Whether or not anti-C1q antibodies are also associated with the disease activity of LN remains to be established as currently there is no consensus on this issue (Horvath et al., 2001b; Grootscholten et al., 2007; Julkunen et al., 2012). One mechanism to clear anti-C1q autoantibodies from the circulation is to use immunoabsorption on C1q-columns (Hiepe et al., 1999). This method depleted next to circulating immune complexes also anti-C1q autoantibodies and was shown to be beneficial in SLE patients (Berner et al., 2001; Pfueller et al., 2001).

Anti-C1q Antibodies as Part of Multiplex Technologies

With the emerging availability of multiplex technologies for the detection of autoantibodies and other serological markers, the combination of anti-C1q antibodies with other markers is facilitated (Papp et al., 2012). Recent studies have demonstrated that biomarker profiles have the potential to improve the diagnosis of SLE (Kalunian et al., 2012).

This is important also in the light of new treatment opportunities for SLE (Stohl and Hilbert, 2012) and personalized medicine which seems to be just around the corner (Kalunian and Joan, 2009). The ultimate goal is to develop a panel of serological markers that are able to predict SLE flares which then can be prevented by initiating the appropriate treatment. Especially life threatening complications such as kidney failure and transplantation should be prevented. Recently it has been described that anti-chromatin (anti-nucleosome) antibodies are a promising serological marker to help to predict the need for kidney transplantation (Stinton et al., 2007). Whether testing for anti-C1q antibodies in a multiplex setting has the potential to contribute to the improved management of LN patients remains a matter of further research.

Pathogenic Consequences of Anti-C1q Autoantibodies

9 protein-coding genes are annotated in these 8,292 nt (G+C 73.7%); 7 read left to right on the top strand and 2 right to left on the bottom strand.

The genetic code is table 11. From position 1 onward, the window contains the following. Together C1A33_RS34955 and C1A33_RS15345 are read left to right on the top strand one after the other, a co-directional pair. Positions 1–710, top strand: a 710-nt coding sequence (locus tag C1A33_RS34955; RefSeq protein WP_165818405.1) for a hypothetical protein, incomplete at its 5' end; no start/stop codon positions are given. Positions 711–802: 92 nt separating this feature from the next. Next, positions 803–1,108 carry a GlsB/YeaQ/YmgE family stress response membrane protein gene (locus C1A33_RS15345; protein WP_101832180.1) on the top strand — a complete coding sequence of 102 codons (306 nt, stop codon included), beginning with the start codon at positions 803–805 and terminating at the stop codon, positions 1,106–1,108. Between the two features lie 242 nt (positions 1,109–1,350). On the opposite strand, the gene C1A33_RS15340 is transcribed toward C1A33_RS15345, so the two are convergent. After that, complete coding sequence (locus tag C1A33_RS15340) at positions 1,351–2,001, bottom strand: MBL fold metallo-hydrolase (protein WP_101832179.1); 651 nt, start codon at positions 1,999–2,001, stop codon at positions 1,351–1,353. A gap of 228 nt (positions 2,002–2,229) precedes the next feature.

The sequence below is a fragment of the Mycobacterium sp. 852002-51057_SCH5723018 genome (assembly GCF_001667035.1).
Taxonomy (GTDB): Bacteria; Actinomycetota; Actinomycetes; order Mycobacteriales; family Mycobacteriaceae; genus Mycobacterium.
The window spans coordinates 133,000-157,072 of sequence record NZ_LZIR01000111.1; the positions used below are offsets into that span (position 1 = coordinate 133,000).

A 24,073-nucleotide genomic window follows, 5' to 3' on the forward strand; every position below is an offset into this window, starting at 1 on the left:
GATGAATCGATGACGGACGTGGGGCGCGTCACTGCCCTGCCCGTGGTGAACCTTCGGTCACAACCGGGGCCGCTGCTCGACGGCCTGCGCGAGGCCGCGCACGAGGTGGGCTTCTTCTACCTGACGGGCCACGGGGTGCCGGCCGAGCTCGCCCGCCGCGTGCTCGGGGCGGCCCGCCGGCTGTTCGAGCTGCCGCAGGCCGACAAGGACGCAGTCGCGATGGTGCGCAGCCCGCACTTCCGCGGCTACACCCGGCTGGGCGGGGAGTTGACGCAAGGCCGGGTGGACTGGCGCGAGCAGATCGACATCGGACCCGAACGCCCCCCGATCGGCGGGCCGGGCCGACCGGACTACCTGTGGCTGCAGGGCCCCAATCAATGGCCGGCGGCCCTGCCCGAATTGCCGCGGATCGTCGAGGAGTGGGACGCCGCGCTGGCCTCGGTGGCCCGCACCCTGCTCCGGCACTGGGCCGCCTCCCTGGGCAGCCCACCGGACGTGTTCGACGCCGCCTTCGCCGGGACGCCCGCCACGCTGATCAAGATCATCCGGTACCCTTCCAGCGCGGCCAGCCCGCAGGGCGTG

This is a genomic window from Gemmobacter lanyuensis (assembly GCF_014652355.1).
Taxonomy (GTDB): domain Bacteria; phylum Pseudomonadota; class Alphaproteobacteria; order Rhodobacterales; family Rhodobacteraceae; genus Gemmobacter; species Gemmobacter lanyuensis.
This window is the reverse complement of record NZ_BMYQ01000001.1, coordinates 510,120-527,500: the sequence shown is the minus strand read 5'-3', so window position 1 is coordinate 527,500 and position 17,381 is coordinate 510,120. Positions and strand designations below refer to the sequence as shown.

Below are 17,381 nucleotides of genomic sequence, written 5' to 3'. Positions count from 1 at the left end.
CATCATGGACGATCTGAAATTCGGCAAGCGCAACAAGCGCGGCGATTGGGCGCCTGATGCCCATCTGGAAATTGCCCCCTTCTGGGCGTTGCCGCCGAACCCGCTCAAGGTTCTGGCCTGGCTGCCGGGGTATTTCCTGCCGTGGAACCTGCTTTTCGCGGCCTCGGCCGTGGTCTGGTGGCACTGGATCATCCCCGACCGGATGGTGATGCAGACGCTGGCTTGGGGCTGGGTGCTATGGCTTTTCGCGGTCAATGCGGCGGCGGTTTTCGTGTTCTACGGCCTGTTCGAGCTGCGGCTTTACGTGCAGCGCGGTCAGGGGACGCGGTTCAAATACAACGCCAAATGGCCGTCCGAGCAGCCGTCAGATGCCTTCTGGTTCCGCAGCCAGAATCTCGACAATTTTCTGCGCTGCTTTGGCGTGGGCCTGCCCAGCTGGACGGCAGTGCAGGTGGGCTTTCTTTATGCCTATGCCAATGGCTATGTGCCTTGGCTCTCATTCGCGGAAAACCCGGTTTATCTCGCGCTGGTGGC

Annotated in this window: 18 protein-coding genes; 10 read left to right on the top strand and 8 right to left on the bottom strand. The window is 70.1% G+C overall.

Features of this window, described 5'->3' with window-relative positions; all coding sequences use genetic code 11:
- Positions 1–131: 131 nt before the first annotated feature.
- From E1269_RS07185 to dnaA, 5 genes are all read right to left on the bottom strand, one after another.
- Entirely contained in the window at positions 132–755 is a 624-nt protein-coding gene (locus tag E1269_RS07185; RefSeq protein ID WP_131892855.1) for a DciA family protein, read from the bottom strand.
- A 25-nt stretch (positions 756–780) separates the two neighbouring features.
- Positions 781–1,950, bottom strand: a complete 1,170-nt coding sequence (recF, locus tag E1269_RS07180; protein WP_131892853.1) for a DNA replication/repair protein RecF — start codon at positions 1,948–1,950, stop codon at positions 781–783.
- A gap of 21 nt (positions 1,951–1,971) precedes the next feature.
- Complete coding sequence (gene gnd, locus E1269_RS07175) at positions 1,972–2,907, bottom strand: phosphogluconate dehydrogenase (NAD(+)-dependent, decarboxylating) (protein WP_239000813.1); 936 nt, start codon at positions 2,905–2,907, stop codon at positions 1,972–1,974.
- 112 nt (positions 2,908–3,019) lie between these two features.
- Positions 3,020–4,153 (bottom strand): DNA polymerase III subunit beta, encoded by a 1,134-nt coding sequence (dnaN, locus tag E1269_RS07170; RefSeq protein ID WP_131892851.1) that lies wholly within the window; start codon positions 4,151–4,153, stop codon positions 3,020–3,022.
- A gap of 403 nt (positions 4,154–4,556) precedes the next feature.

Several studies have addressed the mechanisms by which anti-C1q autoantibodies may contribute to tissue damage, especially in LN. Immune complexes eluted from affected glomeruli of human patients and experimental animals revealed that there is a strong enrichment of anti-C1q antibodies and that this deposition seemed to occur via solid-phase C1q (Uwatoko et al., 1991; Mannik and Wener, 1997; Trouw et al., 2004b). Next to the previously mentioned clinical association studies also in vitro and in vivo animal studies have been performed (Siegert et al., 1992b; Hogarth et al., 1996; Trouw et al., 2004a,b; Bigler et al., 2011). Several of the mouse models of lupus are characterized by a progressive autoimmune disease in which autoantibodies are generated, immune complexes are formed followed by the occurrence of severe glomerulonephritis. Depending on the mouse model these autoimmune phenomena may evolve in different degrees of severity and at different ages. Using MRL/lpr, BXSB, and NZB/W mice, with a severe lupus phenotype, it was demonstrated that anti-C1q autoantibodies are also present in mice and that an increase in the titer of anti-C1q antibodies are associated with the onset of nephritis (Hogarth et al., 1996; Trouw et al., 2004b). Using a different model, using MRL/MpJ+/+ mice with a less severe lupus phenotype, it was concluded that glomerulonephritis may also occur in the absence of anti-C1q antibodies (Bigler et al., 2011). In a more experimental setting, injection of rabbit anti-mouse C1q antibodies resulted in immune-complex deposition of C1q and anti-C1q antibodies but the limited degree of deposition was insufficient to induce glomerulonephritis (Trouw et al., 2003). However, injection of mouse anti-mouse C1q autoantibodies into animals that have C1q containing immune complexes in the glomeruli, resulted in strong glomerulonephritis (Trouw et al., 2004a). Collectively these data indicate that anti-C1q antibodies can be present in healthy subjects (mouse or human) which might induce limited deposition in the kidney but no nephritis. Only in the presence of C1q containing immune complexes in the kidney, anti-C1q autoantibodies will amplify the local complement activation and cellular influx resulting in glomerulonephritis. A similar process may also be operational in post-streptococcal glomerulonephritis where anti-C1q autoantibodies were also found to associate with a worse disease course (Kozyro et al., 2008). Why anti-C1q autoantibodies would predominantly enhance the tissue damage in glomeruli and not or less pronounced in other tissues known to contain immune complexes in lupus is currently unknown. The observation that anti-C1q autoantibodies may specifically target C1q bound to early-apoptotic cells (Bigler et al., 2009) raises the question what the in vivo consequences would be of enhanced complement activation on apoptotic cells. One possible scenario could be that the natural mechanisms that would limit excessive complement activation on dying cells would be overruled (Trouw et al., 2007, 2008) resulting in lysis of the cells and exposure of autoantigenic components to the immune system. The observation that anti-C1q autoantibodies are also observed in autoimmune thyroid diseases and that their levels correlate with thyroid function (Potlukova et al., 2008) may suggest that the effect of anti-C1q antibodies amplifying immune-complex mediated damage only in the kidney is incomplete and that the presence of anti-C1q antibodies may enhance tissue damage in several other, unexpected clinical conditions.